All we had for savings were gold coins from my mother’s hope chest. It had been a source of pride that my father had never touched them. They ran out within a month. The pianoforte was pawned for very little because pianos had fallen out of fashion in favor of claviers. My sister’s sewing lessons brought us a little money, but soon she had to give it up because her pupils’ mothers realized she sewed very ill. I lacked skills and hadn’t the charm to sell a lie. All the while mother kept to her room and ate nothing but watery cabbage soup, even when we could still afford meat.

I visited Father’s grave every Sunday, leaving what beauty I could. Wildflowers, or at least interesting leaves. At first, I mourned the man. But soon hunger fuzzied my memory. His face became indistinct; I forgot the sound of his laugh. Soon, my mind fixated on the bill for his headstone. $300. My mother paid it with her gold coins. I divided that number incessantly. Divising the equivalent in flour sacks, tins of coffee, yards of wool, bowls of sugar, pounds of ham.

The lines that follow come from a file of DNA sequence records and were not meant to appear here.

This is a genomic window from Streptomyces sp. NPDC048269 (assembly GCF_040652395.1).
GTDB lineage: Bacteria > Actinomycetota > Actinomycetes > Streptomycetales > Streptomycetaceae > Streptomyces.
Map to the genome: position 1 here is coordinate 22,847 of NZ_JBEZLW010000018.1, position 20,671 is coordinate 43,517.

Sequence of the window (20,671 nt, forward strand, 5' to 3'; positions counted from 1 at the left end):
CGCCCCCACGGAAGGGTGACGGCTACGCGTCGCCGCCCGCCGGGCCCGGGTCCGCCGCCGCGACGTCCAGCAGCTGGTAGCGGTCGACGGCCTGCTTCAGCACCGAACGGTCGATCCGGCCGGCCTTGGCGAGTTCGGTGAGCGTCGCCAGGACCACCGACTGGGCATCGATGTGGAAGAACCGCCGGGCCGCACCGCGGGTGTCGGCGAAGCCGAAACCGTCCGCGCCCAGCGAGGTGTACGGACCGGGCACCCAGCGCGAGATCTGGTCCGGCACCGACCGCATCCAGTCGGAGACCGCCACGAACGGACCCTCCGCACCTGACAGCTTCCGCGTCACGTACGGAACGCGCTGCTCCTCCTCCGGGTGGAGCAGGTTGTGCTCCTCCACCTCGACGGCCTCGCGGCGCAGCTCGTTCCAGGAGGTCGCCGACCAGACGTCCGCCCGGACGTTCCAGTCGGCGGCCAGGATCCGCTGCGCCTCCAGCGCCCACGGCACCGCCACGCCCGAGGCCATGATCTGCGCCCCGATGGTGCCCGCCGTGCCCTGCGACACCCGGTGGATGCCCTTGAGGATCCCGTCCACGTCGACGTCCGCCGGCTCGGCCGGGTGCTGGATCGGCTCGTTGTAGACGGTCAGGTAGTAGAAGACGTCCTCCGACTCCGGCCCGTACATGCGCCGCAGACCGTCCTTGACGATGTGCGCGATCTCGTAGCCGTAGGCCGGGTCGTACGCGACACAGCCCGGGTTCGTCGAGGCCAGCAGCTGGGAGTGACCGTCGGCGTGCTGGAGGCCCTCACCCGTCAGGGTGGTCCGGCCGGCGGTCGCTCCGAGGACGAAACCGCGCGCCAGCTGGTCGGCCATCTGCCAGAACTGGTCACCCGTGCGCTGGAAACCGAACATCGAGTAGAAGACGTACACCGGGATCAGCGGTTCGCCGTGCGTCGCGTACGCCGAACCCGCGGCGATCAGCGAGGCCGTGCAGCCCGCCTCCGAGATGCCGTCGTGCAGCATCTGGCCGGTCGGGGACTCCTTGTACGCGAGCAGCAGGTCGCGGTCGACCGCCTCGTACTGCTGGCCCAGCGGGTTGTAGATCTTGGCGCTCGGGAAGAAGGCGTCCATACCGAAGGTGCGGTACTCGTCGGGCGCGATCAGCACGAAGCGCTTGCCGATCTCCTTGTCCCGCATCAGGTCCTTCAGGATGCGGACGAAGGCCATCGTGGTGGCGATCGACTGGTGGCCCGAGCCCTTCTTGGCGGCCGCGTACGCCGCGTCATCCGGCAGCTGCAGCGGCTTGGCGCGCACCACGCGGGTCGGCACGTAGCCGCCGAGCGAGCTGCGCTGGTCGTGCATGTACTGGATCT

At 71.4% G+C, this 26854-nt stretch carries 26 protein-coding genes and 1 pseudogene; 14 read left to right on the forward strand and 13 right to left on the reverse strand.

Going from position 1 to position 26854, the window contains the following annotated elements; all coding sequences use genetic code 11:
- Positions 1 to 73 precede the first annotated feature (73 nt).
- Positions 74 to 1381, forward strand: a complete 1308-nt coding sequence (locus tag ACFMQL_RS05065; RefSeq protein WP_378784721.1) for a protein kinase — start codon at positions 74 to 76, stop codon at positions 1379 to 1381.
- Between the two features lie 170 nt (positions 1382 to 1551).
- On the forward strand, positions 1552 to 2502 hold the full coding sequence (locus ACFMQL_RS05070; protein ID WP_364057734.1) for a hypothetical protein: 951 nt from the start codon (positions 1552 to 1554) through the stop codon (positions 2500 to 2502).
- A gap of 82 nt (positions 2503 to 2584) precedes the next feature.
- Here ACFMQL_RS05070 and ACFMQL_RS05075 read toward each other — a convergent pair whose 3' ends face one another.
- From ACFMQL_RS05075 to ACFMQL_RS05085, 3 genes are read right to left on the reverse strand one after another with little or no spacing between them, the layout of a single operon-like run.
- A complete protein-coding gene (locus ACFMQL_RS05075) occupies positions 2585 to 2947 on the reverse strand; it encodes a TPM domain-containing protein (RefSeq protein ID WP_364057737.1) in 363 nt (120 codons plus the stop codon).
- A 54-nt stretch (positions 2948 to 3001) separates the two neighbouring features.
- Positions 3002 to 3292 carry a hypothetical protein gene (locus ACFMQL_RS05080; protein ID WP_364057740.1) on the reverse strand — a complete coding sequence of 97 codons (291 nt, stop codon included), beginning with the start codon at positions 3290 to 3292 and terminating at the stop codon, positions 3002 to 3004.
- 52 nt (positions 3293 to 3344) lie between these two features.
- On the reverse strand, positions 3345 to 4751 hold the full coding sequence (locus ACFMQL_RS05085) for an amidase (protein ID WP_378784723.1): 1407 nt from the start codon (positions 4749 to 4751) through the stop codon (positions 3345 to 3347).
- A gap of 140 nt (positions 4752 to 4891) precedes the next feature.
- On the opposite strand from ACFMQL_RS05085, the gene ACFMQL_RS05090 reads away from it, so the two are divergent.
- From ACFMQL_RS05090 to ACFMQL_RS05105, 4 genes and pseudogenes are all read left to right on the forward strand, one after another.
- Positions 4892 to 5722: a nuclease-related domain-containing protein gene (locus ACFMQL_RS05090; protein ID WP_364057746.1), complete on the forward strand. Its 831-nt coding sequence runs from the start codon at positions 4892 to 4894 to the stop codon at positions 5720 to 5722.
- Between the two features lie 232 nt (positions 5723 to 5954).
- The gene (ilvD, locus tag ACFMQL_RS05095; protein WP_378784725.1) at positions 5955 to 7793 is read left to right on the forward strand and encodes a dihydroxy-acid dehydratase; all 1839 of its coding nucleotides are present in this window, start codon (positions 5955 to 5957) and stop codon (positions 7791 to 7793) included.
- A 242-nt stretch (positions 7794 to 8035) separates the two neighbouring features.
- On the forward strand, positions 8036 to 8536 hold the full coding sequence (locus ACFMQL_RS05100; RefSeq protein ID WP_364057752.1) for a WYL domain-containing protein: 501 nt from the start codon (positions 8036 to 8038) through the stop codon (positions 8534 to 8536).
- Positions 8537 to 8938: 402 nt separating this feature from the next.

I began to curse Father. I kicked his tombstone every Sunday until my shoes fell to pieces and I had to live my life barefoot. Then I hurled dirt clods at the stone, even better if the clod contained a wriggling red worm that could slither over where it read “Beloved Father”.

Only winter stopped my Sunday cursings. I spent the dark months in bed, wearing all my clothes at once and lying beneath a mountain of blankets. It still wasn’t enough to ward away the cold. Life was a constant state of defeat. My only source of hope was the ring. My determination to get it kept my heart beating. Its perfect golden surface. Its gleam in the light. Its market value. At least a couple hundred dollars buried beneath the earth.